Originally Casalguidi was stitched exclusively on linen and was always white. Only at second glance do you discover how versatile the possibilities are that Casalguidi offers the contemporary embroiderer and how convertible its expressions. You can work with colorful threads and create, for example, the most beautiful underwater worlds or very abstract works full of wonderful structural depth. Many stitches in this module are borrowed from Casalguidi. The book “Casalguidi Linen Embroidery” is a real treasure trove, but it is unfortunately out of print.
There are occasions, though, when structure is not achieved with the help of added material, but by using particularly thick threads, as, for example, in the Irish Mountmellick Embroidery; or the “Candlewick” technique invented by workers in a candle factory, who started to embroider with the thick white wicks after work and thus developped this beautiful embroidery technique. These techniques would really deserve their own chapter.
Brazilian Embroidery is a technique obtaining its three-dimensional effect only due to the finesse of the stitches. Brazilian Embroidery is still very new, as it originated around 1960; an important characteristic is the traditional use of rayon threads, which I do not actually recommend, at least not for beginners. Working with rayon thread is quite difficult, because the thread is wonderfully shiny, but very slippery. However, those who would like to make use of the beautiful sheen and appreciate the challenge of difficult threads should be encouraged to give it a try. The technique can by all means be realised with other threads, though, the typical sheen can be achieved to a great extent with silk thread.
Many stitches taken from Brazilian Embroidery (e.g. cast-on and double-cast-on-stitch) can be found in the above-mentioned online dictionary of stitches.
Pat Trott also picked up stitches of this technique in her commendable book , although she never even uses the word “Brazilian”.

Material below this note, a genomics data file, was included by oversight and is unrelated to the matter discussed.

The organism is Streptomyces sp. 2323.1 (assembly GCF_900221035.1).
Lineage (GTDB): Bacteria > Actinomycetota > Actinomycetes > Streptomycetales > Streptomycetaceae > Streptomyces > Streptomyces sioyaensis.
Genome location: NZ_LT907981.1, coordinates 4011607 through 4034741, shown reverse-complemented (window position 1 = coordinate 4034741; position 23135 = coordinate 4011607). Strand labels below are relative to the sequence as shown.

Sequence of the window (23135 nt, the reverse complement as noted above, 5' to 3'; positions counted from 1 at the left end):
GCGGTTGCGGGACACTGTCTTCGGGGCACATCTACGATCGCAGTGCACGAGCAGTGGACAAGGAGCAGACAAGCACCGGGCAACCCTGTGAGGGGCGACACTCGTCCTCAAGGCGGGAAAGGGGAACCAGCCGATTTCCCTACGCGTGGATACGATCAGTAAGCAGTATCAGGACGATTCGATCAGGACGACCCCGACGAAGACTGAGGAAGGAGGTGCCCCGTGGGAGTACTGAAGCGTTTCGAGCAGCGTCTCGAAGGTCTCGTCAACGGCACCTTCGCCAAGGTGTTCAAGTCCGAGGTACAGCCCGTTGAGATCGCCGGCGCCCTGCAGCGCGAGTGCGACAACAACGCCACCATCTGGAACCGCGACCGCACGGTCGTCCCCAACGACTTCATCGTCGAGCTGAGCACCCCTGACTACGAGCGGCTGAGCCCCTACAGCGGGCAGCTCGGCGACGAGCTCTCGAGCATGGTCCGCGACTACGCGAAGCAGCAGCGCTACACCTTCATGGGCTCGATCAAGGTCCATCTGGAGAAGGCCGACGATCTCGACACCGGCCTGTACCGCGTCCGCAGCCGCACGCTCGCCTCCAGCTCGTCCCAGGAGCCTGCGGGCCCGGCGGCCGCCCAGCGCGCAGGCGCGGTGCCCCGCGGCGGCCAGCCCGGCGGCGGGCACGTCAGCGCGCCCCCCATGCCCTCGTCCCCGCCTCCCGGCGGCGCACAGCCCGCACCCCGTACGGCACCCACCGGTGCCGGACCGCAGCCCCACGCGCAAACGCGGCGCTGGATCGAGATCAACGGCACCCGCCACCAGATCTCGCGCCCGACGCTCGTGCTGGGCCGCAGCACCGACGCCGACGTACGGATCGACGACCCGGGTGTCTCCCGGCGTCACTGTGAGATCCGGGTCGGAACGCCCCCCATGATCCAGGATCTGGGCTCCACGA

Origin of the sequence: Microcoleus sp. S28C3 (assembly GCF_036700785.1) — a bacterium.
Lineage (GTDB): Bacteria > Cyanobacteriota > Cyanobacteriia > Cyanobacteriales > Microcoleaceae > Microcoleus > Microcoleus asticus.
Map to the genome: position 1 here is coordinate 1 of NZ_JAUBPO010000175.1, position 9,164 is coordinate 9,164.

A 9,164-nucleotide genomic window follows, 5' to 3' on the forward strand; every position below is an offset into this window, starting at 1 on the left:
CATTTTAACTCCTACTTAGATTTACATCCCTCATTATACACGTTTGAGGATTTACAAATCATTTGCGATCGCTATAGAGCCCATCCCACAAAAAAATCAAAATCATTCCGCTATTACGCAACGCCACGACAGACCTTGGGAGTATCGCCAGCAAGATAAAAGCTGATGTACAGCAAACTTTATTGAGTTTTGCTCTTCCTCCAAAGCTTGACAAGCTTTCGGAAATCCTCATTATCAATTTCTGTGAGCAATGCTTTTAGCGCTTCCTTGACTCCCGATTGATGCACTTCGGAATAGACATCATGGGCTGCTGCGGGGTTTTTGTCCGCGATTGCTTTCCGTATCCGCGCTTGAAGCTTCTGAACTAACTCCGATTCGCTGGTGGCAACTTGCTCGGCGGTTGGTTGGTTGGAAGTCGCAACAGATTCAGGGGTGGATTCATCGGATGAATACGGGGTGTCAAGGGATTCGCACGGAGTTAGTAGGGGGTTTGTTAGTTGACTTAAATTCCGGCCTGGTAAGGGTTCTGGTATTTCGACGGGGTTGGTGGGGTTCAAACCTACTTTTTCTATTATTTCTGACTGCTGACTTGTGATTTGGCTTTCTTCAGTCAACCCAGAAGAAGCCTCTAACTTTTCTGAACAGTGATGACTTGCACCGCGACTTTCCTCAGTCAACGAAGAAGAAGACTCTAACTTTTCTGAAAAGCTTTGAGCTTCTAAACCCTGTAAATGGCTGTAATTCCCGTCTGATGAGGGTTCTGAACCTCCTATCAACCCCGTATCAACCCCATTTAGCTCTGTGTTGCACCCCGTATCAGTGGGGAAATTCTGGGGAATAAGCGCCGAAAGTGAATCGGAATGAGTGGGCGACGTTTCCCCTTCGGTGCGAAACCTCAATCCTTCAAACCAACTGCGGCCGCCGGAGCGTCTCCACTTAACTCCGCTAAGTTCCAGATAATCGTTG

Pat Trott: Three Dimensional Embroidery Stitches, Search Press
In my opinion you can embroider anything onto a quilt that does not decay (mold, rot) or that is not so heavy that it pulls the quilt down onto the ground. I am sure you have plenty of ideas of your own. Nothing is safe from most textile artists. They rummage through motorbike shops, feel right at home in junk yards and on flea markets, drive pet shop sales assistants to despair, because they want to purchase rubber hoses, but cannot answer questions about the pump size of the fish tank. Or they confuse family members, because they suddenly start spreading out the laundry dryer’s lint on the kitchen table and sorting it by color…
A tip to conclude: do take a look at related disciplines. You can get inspired by florists’ supplies, you can stuff knitted things, crochet with wire or sculpt with Polymer Clay, spin your own thick yarns and ply them again to double their size, but above all you should look to felt! You can create any desired shapes and paddings from felt, in any color imaginable, wet felted with water and soap, or needle felted with a special needle. A lot of new things have emerged in this particular area; refer also to the chapter on needle felting.
(c) Anne Lange, 2007